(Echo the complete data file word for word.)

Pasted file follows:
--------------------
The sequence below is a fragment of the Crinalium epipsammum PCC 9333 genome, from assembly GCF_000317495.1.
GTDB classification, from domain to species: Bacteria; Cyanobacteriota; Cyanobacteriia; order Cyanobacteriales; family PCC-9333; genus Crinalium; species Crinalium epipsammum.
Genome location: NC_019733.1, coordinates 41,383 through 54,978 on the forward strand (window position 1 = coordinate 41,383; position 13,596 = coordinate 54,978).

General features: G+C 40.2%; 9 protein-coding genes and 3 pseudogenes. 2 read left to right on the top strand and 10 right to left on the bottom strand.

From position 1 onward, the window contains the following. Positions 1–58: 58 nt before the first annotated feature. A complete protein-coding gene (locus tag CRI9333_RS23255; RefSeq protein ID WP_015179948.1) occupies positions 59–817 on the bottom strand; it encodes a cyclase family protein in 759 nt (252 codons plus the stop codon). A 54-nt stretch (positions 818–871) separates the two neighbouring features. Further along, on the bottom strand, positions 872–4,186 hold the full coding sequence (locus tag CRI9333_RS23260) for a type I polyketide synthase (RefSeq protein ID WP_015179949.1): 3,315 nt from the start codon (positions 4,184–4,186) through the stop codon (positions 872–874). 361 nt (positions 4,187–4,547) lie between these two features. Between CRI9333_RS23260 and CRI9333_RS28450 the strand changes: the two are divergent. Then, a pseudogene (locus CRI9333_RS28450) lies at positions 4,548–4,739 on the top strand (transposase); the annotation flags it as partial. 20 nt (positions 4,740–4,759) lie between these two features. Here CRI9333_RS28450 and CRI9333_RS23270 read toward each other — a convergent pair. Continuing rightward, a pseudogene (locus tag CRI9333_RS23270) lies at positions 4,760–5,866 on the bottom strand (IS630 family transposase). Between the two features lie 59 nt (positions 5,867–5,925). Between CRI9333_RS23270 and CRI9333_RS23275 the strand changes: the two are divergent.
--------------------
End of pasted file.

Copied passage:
The sequence below is a fragment of the Crinalium epipsammum PCC 9333 genome, from assembly GCF_000317495.1.
GTDB classification, from domain to species: Bacteria; Cyanobacteriota; Cyanobacteriia; order Cyanobacteriales; family PCC-9333; genus Crinalium; species Crinalium epipsammum.
Genome location: NC_019733.1, coordinates 41,383 through 54,978 on the forward strand (window position 1 = coordinate 41,383; position 13,596 = coordinate 54,978).

General features: G+C 40.2%; 9 protein-coding genes and 3 pseudogenes. 2 read left to right on the top strand and 10 right to left on the bottom strand.

From position 1 onward, the window contains the following. Positions 1–58: 58 nt before the first annotated feature. A complete protein-coding gene (locus tag CRI9333_RS23255; RefSeq protein ID WP_015179948.1) occupies positions 59–817 on the bottom strand; it encodes a cyclase family protein in 759 nt (252 codons plus the stop codon). A 54-nt stretch (positions 818–871) separates the two neighbouring features. Further along, on the bottom strand, positions 872–4,186 hold the full coding sequence (locus tag CRI9333_RS23260) for a type I polyketide synthase (RefSeq protein ID WP_015179949.1): 3,315 nt from the start codon (positions 4,184–4,186) through the stop codon (positions 872–874). 361 nt (positions 4,187–4,547) lie between these two features. Between CRI9333_RS23260 and CRI9333_RS28450 the strand changes: the two are divergent. Then, a pseudogene (locus CRI9333_RS28450) lies at positions 4,548–4,739 on the top strand (transposase); the annotation flags it as partial. 20 nt (positions 4,740–4,759) lie between these two features. Here CRI9333_RS28450 and CRI9333_RS23270 read toward each other — a convergent pair. Continuing rightward, a pseudogene (locus tag CRI9333_RS23270) lies at positions 4,760–5,866 on the bottom strand (IS630 family transposase). Between the two features lie 59 nt (positions 5,867–5,925). Between CRI9333_RS23270 and CRI9333_RS23275 the strand changes: the two are divergent.